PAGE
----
One of the most beloved tropes of the punditoisie is the "both sides do it!" story. Republicans are extreme. But so are the Democrats! Republicans are disunited. But so are the Democrats!
On one level, such stories are bound to contain at least a grain of truth. There are certainly some extremists in the Democratic Party and there is some disunity among Democrats. In that very weak sense, the trope is true; both sides do do it.
But the problem is that such stories are generally pitched to make both sides look kind of equal in their sins or problems. This is not right. Today's Republican Party is way, way more extreme and disunited than the Democrats. And that is what is truly interesting about today's politics, rather than the fact--guaranteed to be true at all times and places--that both parties contain some extremists and some tendencies toward disunity.
Nowhere is the silliness of the "both sides do it" trope more evident than in the spate of stories about fights between moderates and progressives, Clintonites and Sanderistas,, etc in the Democratic Party. True there are some fights but that does not make the situation within the Democratic Party remotely similar to the ongoing brawl within the Republican Party between Trump supporters, establishment Republicans, Tea Party supporters, Trump himself, the Freedom Caucus and Congressional leaders like Ryan and McConnell. This is a huge mess that tracks into every aspect of Republican politics today, and not in a good way.
One of the best takedowns of the disunited Democrats myth just got published on the Brookings website by Elaine Kamarck, Alexander Podkui and Nicholas Zeppos.
"The progressive wing of the Democratic Party, most recently associated with the presidential candidacy of Senator Bernie Sanders, is providing a boost of activism and energy to the Democrats. For instance, take a look at the following graph. In a year where we are seeing a large increase in the total number of Democratic candidates we are also seeing a very large increase in the percentage of self-identified progressive Democrats running in primaries.
Compared to 2016 and 2014, the number of progressive candidates—many of them endorsed by political action groups that have sprung up in the wake of the 2016 presidential election—has increased sharply in all of the states that have had primaries so far, with the exception of West Virginia.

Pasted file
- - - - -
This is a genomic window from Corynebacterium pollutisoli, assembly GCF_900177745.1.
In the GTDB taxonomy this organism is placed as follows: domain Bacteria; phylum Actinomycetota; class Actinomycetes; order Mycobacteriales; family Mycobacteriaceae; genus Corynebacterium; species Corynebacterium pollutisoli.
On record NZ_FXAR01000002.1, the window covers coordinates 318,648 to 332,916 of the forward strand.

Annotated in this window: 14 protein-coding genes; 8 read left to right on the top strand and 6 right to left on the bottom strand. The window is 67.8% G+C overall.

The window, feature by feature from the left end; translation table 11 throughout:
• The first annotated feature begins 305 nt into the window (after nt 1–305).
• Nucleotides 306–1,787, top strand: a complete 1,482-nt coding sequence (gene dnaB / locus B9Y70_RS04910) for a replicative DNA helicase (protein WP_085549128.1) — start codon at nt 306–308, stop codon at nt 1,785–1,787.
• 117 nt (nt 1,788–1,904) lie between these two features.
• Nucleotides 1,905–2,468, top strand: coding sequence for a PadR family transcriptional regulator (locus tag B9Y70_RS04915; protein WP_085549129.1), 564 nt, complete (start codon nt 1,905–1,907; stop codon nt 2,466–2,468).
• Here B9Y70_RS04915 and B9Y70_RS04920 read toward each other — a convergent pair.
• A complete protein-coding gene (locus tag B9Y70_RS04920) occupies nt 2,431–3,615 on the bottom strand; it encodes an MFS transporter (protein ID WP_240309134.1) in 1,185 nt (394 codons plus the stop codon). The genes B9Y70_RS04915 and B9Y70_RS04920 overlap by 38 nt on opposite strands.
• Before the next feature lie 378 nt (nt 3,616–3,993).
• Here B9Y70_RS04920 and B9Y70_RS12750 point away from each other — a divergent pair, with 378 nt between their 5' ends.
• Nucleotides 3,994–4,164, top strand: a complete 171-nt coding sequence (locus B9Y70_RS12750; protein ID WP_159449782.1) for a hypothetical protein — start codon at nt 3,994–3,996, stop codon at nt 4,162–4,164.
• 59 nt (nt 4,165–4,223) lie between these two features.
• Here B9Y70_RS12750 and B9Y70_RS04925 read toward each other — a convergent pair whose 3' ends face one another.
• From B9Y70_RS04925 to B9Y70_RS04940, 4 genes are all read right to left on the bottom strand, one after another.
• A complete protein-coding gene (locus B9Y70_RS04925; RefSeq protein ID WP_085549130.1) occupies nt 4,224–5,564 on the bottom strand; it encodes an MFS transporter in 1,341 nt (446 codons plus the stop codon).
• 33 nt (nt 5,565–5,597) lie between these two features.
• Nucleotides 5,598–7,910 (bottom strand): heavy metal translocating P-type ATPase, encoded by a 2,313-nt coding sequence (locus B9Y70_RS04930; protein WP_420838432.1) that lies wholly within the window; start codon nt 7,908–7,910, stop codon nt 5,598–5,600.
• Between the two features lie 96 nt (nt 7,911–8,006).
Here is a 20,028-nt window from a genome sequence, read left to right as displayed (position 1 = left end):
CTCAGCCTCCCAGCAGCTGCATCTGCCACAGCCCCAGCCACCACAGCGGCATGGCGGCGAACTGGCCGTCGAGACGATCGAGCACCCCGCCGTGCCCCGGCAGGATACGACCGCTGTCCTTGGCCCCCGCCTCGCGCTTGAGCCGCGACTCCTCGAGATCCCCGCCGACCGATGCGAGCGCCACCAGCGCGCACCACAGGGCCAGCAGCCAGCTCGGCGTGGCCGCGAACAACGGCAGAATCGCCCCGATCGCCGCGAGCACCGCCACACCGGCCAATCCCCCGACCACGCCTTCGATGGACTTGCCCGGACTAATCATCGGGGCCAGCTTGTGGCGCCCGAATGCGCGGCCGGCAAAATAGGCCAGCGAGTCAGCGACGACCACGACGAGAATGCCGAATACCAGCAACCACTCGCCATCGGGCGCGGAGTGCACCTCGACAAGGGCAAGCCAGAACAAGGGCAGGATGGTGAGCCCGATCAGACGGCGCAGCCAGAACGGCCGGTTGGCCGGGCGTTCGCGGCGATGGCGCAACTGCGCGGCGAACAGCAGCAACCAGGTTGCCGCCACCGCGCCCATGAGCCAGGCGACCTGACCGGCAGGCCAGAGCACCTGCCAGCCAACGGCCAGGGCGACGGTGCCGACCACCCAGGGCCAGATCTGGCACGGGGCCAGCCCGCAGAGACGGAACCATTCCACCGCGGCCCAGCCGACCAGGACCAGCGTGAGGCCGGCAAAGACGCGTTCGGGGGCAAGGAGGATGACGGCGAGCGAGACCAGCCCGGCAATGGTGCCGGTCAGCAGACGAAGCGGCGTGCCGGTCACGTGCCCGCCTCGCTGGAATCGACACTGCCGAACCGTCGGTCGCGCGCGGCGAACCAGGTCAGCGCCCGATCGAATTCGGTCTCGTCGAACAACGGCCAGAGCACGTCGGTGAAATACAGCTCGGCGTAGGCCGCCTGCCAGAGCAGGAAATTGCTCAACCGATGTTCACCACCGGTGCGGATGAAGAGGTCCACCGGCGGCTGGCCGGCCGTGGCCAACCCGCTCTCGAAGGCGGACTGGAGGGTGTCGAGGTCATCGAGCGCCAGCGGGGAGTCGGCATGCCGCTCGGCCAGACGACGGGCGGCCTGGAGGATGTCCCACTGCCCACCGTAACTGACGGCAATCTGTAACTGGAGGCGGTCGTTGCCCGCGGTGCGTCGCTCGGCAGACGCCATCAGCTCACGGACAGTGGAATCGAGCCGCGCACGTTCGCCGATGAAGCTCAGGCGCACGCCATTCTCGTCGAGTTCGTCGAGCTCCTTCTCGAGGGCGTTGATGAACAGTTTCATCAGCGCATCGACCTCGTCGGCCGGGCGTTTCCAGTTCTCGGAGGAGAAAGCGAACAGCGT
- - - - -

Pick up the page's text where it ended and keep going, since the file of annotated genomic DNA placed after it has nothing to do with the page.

Another piece of good news for Democrats is that by and large these candidates are not engaging in a civil war inside the Democratic Party. In order to take control of the House of Representatives, Democrats need a net gain of 24 seats. If the newly energized progressive candidates were challenging Democrats in safe seats, their actions would probably not lose the seat for the Democrats but they could weaken the incumbent and prompt the need to put more resources into what was a safe district. Of even more concern was that progressives would challenge Democrats in Democratic-leaning districts on the grounds that they were insufficiently liberal. This kind of challenge could cost Democrats seats in a year when they should be gaining seats.
Instead of forming a circular firing squad and endangering Democratic incumbents, thus far progressive challengers have tended to run in districts where there are Republican incumbents or open seats where Republican incumbents have retired. Only eight progressive challengers have run against a sitting Democratic incumbent, compared to over sixty who have entered a primary for the opportunity to take on a Republican representative this fall."
Got it? Yes, more progressive candidates are running. No, this is not leading to Democratic disunity. The Tea Party, this isn't.
Sahil Kapur in Bloomberg on "The Democrats Are Moving Left Without Self-Destructing"
Emily Singer in Mic on "Democratic candidates are focused on issues such as health care, despite what pundits say"